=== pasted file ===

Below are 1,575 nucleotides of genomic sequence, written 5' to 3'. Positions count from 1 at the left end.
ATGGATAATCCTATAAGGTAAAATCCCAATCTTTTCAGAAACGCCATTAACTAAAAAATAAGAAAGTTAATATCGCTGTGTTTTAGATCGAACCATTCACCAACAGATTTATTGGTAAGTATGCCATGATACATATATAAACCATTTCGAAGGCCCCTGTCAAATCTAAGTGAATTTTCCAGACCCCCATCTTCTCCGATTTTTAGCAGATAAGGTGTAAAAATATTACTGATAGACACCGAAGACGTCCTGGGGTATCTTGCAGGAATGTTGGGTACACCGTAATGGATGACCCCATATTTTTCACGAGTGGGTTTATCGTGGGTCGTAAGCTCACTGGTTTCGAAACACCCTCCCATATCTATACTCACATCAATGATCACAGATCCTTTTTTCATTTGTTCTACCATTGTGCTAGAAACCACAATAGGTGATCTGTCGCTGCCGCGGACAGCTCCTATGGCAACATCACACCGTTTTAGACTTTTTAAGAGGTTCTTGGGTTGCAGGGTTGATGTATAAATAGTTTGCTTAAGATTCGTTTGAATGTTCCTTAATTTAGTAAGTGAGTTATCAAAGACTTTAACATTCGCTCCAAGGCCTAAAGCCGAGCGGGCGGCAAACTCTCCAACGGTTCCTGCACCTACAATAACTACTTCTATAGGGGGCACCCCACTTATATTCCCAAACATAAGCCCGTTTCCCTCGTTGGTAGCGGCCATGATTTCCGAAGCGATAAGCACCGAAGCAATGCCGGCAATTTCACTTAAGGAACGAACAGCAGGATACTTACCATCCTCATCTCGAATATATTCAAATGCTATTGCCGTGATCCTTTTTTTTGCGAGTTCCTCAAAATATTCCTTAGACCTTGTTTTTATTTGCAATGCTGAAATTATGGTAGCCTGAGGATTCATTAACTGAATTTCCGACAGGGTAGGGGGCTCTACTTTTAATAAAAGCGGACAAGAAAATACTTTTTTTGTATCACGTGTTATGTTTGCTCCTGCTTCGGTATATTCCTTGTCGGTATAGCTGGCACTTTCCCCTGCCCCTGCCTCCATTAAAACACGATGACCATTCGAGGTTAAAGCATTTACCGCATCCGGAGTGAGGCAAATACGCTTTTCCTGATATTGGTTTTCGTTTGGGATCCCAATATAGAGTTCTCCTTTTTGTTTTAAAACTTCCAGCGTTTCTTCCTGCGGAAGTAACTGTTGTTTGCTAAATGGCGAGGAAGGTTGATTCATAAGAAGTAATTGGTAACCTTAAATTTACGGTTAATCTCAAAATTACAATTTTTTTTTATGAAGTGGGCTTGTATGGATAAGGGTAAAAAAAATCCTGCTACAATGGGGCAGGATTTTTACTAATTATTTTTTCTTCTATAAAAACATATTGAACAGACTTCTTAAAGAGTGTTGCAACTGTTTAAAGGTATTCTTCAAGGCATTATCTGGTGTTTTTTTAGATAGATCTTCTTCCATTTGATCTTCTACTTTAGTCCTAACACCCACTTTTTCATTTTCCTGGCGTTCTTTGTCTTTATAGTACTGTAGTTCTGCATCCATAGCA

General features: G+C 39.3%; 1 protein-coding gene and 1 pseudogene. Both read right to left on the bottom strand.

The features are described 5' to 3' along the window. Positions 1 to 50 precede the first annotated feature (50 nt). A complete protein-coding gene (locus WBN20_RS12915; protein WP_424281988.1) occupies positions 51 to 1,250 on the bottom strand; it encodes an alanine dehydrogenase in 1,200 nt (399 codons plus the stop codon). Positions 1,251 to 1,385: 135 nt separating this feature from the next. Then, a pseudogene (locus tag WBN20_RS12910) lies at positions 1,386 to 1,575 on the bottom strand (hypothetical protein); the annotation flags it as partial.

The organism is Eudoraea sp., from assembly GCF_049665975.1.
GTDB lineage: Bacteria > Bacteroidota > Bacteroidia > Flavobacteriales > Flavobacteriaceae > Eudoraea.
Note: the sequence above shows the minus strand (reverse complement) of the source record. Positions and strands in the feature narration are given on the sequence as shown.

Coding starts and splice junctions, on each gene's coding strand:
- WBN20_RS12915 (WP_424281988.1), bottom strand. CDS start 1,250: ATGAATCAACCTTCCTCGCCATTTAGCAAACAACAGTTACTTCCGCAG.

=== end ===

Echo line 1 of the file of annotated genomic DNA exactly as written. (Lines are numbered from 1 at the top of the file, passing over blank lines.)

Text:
Below are 1,575 nucleotides of genomic sequence, written 5' to 3'. Positions count from 1 at the left end.